Commonwealth v. Chamberlain, 332 Pa. Super. 108, 112, 480 A.2d 1209, 1211 (1984). See also: Commonwealth v. Kichline, 468 Pa. 265, 280-281, 361 A.2d 282, 290 (1976); Commonwealth v. Stark, 363 Pa. Super. 356, 365, 526 A.2d 383, 388 (1987); Commonwealth v. DiNicola, 348 Pa. Super. 405, 409, 502 A.2d 606, 608 (1985).

In determining the voluntariness of a defendant's' statements made while in police custody, the Supreme Court has established the following guidelines:

Although there is no single litmus-paper test for determining the voluntariness of a confession, it must be established that the decision to speak was a product of a free and unconstrained choice of its maker. See Culombe v. Connecticut, 367 U.S. 568, 81 S.Ct. 1860, 6 L.Ed.2d 1037 (1961); Commonwealth v. Ritter, 462 Pa. 202, 340 A.2d 433 (1975); Commonwealth v. Alston, 456 Pa. 128, 317 A.2d 241 (1974); Commonwealth v. Eiland, 450 Pa. 566, 301 A.2d 651 (1973); Commonwealth ex rel. Butler v. Rundle, 429 Pa. 141, 239 A.2d 426 (1968). All attending circumstances surrounding the confession must be considered in this determination. These include: the duration and methods of the interrogation; the length of delay between arrest and arraignment; the conditions of detainment; the attitudes of the police toward defendant; defendant's physical and psychological state; and all other conditions present which may serve to drain one's

[ 386 Pa. Super. Page 207]

    power of resistance to suggestion or to undermine one's self-determination. See Culombe v. Connecticut, supra 367 U.S. at 602, 81 S.Ct. at 1879; Commonwealth v. Boyd, 461 Pa. 17, 30-32, 334 A.2d 610, 617-18 (1975); Commonwealth v. Purvis, 458 Pa. 359, 364, 326 A.2d 369, 371 (1974); Commonwealth v. Simms, 455 Pa. 599, 602-03, 317 A.2d 265, 267 (1974).

Moreover, when . . . the question of voluntariness involves degrees of psychological coercion, "the most careful attention will be afforded to any facts, circumstances, or events tending to overbear an accused's will." Commonwealth v. Simms, supra at 603, 317 A.2d at 267; see Commonwealth v. Goodwin, 460 Pa. 516, 521, 333 A.2d 892, 895 (1975); Commonwealth ex rel. Butler v. Rundle, supra 429 Pa. at 149, 239 A.2d at 430 (1968). Defendant may be so emotionally and psychologically distraught or unbalanced that this factor alone may make his confession involuntary. Commonwealth v. Ritter, supra.

Commonwealth v. Kichline, supra 468 Pa. at 279, 361 A.2d at 289-290 (1976). See also: Commonwealth v. Hughes, 521 Pa. 423, 442, 555 A.2d 1264, 1273 (1989); Commonwealth v. D'Amato, 514 Pa. 471, 481, 526 A.2d 300, 304-305 (1987); Commonwealth v. Carter, 377 Pa. Super. 93, 101-102, 546 A.2d 1173, 1177 (1988).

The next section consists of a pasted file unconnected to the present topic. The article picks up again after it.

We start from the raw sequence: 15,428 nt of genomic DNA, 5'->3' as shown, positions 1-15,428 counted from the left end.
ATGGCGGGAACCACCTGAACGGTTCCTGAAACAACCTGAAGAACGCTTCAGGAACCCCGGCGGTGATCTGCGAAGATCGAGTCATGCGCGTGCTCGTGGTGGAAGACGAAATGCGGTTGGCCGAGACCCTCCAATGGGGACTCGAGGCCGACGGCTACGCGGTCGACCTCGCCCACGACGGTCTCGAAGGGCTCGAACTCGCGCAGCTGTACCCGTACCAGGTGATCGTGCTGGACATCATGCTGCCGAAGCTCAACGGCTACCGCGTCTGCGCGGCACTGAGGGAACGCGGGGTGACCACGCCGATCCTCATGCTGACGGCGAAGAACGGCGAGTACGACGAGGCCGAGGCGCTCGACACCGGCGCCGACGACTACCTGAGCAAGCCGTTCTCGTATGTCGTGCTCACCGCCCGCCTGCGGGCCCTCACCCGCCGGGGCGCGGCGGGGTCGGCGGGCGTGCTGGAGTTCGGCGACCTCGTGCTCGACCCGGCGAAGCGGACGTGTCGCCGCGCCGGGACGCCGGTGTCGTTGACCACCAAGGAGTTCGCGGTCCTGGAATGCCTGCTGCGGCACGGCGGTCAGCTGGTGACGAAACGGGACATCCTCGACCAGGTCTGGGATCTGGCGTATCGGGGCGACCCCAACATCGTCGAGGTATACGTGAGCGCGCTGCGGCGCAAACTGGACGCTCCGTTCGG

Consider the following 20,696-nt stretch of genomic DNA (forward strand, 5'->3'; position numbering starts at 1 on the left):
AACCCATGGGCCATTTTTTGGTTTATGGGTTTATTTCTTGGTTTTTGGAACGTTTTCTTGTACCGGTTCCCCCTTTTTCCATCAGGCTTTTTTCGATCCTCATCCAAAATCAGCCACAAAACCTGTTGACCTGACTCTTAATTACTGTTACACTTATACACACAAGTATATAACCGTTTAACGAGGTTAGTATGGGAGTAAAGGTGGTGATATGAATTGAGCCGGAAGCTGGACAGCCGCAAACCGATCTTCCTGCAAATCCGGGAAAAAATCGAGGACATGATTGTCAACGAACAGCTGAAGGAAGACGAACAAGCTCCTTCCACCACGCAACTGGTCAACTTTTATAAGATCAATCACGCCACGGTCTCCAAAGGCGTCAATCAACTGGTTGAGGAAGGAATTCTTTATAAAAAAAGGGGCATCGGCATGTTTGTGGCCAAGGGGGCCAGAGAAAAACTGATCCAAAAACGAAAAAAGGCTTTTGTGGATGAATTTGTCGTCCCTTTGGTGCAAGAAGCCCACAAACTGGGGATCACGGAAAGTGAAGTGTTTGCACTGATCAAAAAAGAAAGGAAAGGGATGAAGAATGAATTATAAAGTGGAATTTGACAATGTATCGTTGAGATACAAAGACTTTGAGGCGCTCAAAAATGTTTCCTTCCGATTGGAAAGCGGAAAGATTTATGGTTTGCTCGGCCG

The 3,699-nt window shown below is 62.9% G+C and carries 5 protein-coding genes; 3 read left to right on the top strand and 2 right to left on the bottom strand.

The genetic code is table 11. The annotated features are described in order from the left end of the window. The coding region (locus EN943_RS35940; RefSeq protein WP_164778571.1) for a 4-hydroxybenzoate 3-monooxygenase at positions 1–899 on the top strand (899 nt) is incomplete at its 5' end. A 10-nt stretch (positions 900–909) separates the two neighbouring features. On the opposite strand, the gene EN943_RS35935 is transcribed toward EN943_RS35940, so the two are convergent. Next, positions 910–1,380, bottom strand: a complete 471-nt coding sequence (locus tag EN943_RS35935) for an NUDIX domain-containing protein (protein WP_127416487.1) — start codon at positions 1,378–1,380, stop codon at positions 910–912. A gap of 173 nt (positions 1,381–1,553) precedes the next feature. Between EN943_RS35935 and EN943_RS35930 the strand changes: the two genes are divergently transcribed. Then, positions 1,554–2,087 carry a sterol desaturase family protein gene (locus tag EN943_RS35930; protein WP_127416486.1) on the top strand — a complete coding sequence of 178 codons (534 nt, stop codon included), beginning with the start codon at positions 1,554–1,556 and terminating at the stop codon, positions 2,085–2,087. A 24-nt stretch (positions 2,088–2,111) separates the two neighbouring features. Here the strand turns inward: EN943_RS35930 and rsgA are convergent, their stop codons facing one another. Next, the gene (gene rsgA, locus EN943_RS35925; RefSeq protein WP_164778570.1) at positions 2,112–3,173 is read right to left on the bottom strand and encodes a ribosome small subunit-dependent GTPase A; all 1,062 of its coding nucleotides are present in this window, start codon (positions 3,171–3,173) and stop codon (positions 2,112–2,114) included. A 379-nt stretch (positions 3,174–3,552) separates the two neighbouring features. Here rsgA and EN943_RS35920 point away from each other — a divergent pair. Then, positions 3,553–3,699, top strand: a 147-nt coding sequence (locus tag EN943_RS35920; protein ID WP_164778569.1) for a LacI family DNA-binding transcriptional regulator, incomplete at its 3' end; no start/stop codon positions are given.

"It has long been the rule in this Commonwealth that a statement given after being advised that one has failed a lie detector may be admitted into evidence." Commonwealth v. Watts, 319 Pa. Super. 179, 184, 465 A.2d 1288, 1291 (1983), aff'd, 507 Pa. 193, 489 A.2d 747 (1985). See: Commonwealth v. Jones, 341 Pa. 541, 19 A.2d 389 (1941); Commonwealth v. Hipple, 333 Pa. 33, 3 A.2d 353 (1939). See also: Commonwealth v. Hughes, supra 521 Pa. at 442 n. 8, 555 A.2d at 1274 n. 8 (1989). See generally: Annot., Admissibility in Evidence of Confession Made by Accused in Anticipation of, During, or Following Polygraph Examination, 89 A.L.R.3d 230 (1979). In Commonwealth v. Smith, 317 Pa. Super. 118,

[ 386 Pa. Super. Page 208463]

A.2d 1113 (1983), the Superior Court said:

The polygraph has been acknowledged by the courts of this Commonwealth to be a valuable tool in the investigative process. See: Commonwealth v. Hernandez, 498 Pa. 405, 415, 446 A.2d 1268, 1273 (1982); Commonwealth v. Smith, 487 Pa. 626, 631, 410 A.2d 787, 790 (1980); Commonwealth v. Blagman, 458 Pa. 431, 435-436, 326 A.2d 296, 298-299 (1974). Its use does not per se render a confession involuntary. Commonwealth v. Jones, 341 Pa. 541, 548, 19 A.2d 389, 393 (1941); Commonwealth v. Hipple, 333 Pa. 33, 39, 3 A.2d 353, 355-356 (1939). See: Thompson v. Cox, 352 F.2d 488 (10th Cir.1965); United States v. McDevitt, 328 F.2d 282 (6th Cir.1964). A confession is not involuntary merely because it was made in anticipation of, during, or following a polygraph examination. See: 89 ALR3d 236, and cases there gathered. In Pennsylvania, an inculpatory statement made during a pre-test interview was held admissible in Commonwealth v. Cain, 471 Pa. 140, 146, 369 A.2d 1234 (1974) (Opinion of Eagen, J., in support of affirmance). Other decisions have impliedly found Miranda warnings adequate, for they have permitted evidentiary use of confessions when they have been made voluntarily in polygraph settings. See also: Commonwealth v. Hernandez, supra; Commonwealth v. Hitson, 482 Pa. 404, 393 A.2d 1169 (1978); Commonwealth v. Dussinger, 478 Pa. 182, 386 A.2d 500 (1978) (plurality opinion); Commonwealth v. Cunningham, 471 Pa. 577, 370 A.2d 1172 (1977); Commonwealth v. Cain, supra; Commonwealth v. Johnson, 467 Pa. 146, 354 A.2d 886 (1976); Commonwealth v. Jones, 457 Pa. 423, 322 A.2d 119 (1974); Commonwealth v. Blagman, supra; Commonwealth v. Marabel, 445 Pa. 435, 283 A.2d 285 (1971); Commonwealth v. Camm, 443 Pa. 253, 277 A.2d 325 (1971), cert. denied, 405 U.S. 1046, 92 S.Ct. 1320, 31 L.Ed.2d 589 (1972). In Wyrick v. Fields, 459 U.S. 42, 103 S.Ct. 394, 74 L.Ed.2d 214 (1982), the defendant, a soldier accused of rape, gave an inculpatory statement to investigators after being confronted with